Monday, January 17, 2011

The Flattie

Friday evening instead of the normal braai I decided to one of my old-time favourites again. Actually my mother-in-law requested it and you never say no to your mother-in-law, especially not is she was visiting and had been cooking, cleaning and fetching your child from school for the past two weeks. A "flattie" is just a chicken that is grilled over an open fire, but flattened out. I use the same herbs and spices than what I normal do for my Weber chicken, but this time I just used salt and peri-peri. The reason why I haven't done this for a while is because I don't have the right set-up to keep the chicken approximately 40 cm above the fire. I had to make a plan and this is what I came up with.

On Friday the wind was pumping, so I had to find a spot which was a bit more protected from the wind. I have such a spot in my garden where I keep some braai wood and other garden utensils. It work fine.

Because I didn't want to make fire on the brick paving, I used my normal braai without the legs and put that on the ground. The idea is to create a little oven, so a piece of marble that was already standing there (remnants from when we redid our kitchen) was used for the back wall of the oven.

On the sides I used some left over roof tiles. Unfortunately I had nothing to put in the front, but on windless days that is not a problem. The heat will not escape. This was a windy day and I would only later find out that my fire was burning out too fast. I solved that problem with planks and extra briquettes.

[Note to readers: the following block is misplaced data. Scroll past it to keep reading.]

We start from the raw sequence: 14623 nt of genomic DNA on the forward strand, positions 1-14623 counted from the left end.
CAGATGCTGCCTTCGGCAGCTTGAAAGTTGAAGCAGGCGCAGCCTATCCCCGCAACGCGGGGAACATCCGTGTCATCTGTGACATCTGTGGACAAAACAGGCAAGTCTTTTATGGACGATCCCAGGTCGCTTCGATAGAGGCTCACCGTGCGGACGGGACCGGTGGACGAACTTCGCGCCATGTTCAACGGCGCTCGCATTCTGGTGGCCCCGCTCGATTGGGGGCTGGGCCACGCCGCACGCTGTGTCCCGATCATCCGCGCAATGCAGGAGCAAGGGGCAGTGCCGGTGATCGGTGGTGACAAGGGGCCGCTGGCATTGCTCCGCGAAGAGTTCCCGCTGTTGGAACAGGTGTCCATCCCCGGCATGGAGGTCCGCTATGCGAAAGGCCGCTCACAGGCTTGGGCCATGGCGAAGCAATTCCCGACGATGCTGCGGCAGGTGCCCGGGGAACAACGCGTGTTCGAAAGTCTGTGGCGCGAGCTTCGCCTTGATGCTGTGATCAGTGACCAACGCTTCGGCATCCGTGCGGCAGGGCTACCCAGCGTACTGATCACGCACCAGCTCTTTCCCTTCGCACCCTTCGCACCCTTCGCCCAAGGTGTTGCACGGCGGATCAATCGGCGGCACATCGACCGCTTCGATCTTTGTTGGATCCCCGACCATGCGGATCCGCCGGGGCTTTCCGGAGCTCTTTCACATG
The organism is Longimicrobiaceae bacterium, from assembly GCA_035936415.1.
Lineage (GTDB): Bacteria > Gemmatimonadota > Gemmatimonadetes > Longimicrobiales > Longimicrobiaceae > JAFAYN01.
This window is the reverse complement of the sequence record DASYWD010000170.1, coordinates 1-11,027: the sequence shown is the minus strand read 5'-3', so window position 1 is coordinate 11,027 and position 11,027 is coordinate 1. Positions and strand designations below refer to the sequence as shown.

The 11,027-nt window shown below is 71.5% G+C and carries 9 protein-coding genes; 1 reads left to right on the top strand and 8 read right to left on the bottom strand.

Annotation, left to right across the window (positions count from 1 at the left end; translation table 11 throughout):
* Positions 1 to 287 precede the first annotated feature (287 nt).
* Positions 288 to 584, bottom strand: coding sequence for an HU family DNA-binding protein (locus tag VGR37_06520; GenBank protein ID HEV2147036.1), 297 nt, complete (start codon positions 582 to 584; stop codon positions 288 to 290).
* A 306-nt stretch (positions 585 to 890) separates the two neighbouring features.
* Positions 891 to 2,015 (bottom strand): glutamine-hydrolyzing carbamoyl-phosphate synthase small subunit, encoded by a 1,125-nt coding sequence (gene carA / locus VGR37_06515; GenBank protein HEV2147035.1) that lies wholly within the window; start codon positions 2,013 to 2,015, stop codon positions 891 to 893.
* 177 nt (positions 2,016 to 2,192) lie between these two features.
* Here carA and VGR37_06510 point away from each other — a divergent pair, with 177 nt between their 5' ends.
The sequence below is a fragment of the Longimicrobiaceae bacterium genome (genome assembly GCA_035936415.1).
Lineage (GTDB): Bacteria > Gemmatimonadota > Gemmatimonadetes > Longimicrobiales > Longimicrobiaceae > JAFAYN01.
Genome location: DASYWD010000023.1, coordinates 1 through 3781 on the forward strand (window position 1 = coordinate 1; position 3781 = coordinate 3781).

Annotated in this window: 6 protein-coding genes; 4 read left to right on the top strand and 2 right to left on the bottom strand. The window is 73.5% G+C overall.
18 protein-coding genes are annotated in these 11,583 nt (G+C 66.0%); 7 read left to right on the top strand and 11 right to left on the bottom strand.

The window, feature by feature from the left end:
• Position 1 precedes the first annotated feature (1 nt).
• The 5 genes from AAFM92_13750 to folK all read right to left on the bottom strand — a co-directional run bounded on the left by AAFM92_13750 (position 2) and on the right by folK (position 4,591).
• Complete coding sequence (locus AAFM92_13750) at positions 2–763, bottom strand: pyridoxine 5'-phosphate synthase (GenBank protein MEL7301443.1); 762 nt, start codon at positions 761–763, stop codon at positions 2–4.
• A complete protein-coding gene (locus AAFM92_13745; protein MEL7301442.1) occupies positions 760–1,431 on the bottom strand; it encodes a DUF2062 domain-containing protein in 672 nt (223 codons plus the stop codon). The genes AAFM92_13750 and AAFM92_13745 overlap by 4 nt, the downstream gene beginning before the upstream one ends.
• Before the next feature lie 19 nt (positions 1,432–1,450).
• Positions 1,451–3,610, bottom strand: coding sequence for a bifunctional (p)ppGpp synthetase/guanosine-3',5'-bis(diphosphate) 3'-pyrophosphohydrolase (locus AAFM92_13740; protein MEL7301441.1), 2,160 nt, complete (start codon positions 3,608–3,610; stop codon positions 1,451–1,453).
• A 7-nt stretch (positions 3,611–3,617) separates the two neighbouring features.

Preparing the chicken is easy. Cut it open and cover it with salt and peri-peri to taste. I used to cut it open through the breast, but my wife the cook said it is easier through the back. Whatever you prefer, in the end it tastes the same, just looks a bit different. She however claims that the chicken stays more juicy if you make the cut through the back with less flesh, so I didn't argue...she still had the knife in her hand.

I made the fire with briquettes. The briquettes lasts longer than wood and charcoal, and seeing that the chicken cooks for 90 minutes or more, it is better to use the briquettes. Once the fire is ready I flattened it the coals and was ready to put the chicken on. If you find that the coals are burning out before your chicken is done, just add a few more briquettes on the fire, they will soon join in and keep the party going.

When you put the chicken on, make sure it is the inside of the chicken that is facing the fire. The chicken will cook through from this side and when you can see on the outside that the flesh is changing colour, you can just turn it around to grill the skin which gives it that good colour and taste. Cover the top of the chicken with tinfoil, this will help with the cooking and prevent heat loss. You can leave the chicken now and return an hour later if you wish, but what's the fun in that? I come and check regularly to see if the coals are still fine and to smell a delicious meal in progress.

Voila! The final product.

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